UPDATE 09/12/2018: Hours after we filed the lawsuit, the Ministry of Environment, Conservation and Parks posted a notice on the Environmental Registry of Ontario providing for a 30-day public consultation period for Bill 4, Cap and Trade Cancellation Act, 2018.
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Over the past few months, heat records have broken worldwide. In early July, the temperature in Ouargla, Algeria, reached 51.3 C, the highest ever recorded in Africa! Temperatures in the eastern and southwestern United States and southeastern Canada have also hit record highs. In Montreal, people sweltered under temperatures of 36.6 C, the highest ever recorded there, as well as record-breaking extreme midnight heat and humidity, an unpleasant experience shared by people in Ottawa. Dozens of people have died from heat-related causes in Quebec alone.
The fossil fuel era must end, or it will spell humanity’s end. The threat isn’t just from pollution and accelerating climate change. Rapid, wasteful exploitation of these valuable resources has also led to a world choked in plastic. Almost all plastics are made from fossil fuels, often by the same companies that produce oil and gas.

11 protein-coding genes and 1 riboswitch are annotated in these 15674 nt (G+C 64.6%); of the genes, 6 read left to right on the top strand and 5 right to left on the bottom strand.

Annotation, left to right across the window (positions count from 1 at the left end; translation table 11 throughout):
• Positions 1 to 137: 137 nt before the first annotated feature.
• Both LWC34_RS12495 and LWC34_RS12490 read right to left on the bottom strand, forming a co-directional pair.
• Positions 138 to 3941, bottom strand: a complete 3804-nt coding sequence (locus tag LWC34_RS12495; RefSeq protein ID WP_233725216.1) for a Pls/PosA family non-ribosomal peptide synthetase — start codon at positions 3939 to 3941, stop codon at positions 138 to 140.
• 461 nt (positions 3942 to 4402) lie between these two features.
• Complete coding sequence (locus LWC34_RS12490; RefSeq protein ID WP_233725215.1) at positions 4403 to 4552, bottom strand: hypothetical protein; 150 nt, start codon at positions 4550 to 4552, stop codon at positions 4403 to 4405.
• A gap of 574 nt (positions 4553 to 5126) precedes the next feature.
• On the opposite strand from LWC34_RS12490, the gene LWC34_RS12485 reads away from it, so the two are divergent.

To its credit, the Forest Products Association of Canada recognizes climate change is a serious threat to forests and habitat, and has vowed the sector it represents “is doing its part to fight climate change through work in our forests, at our mills and through the products we make.”
One of the world’s best-known climate scientists is discouraged that almost 40 years of study and warnings haven’t convinced humanity to adequately address the climate crisis. But James Hansen understands why we’ve stalled.
By 2002, drivers in London, England, were spending as much as half their commuting time stalled in traffic, contributing to much of the city centre’s dangerous particulate pollution. To deal with a growing population, increasing gridlock and air quality concerns, the city implemented a congestion charge, using a photo-based licence-recognition system.
According to an African proverb (and the Dalai Lama), “If you think you’re too small to make a difference, try sleeping in a closed room with a mosquito.” The saying implies that even when we feel insignificant and powerless, we can create a buzz. But mosquitoes and other tiny critters can literally have a huge impact.
CaNOE, the Canadian Network for Ocean Education, is a network for the advancement of ocean literacy in Canada. At CaNOE, we link our diverse members with best practices to chart a course towards a sustainable future for Canadians that includes ocean education. We connect Canadians from Arctic to Atlantic to Pacific coasts and everywhere in between who are working towards ocean literacy—and we’re as much about celebrating current efforts as we are about moving the ball forward.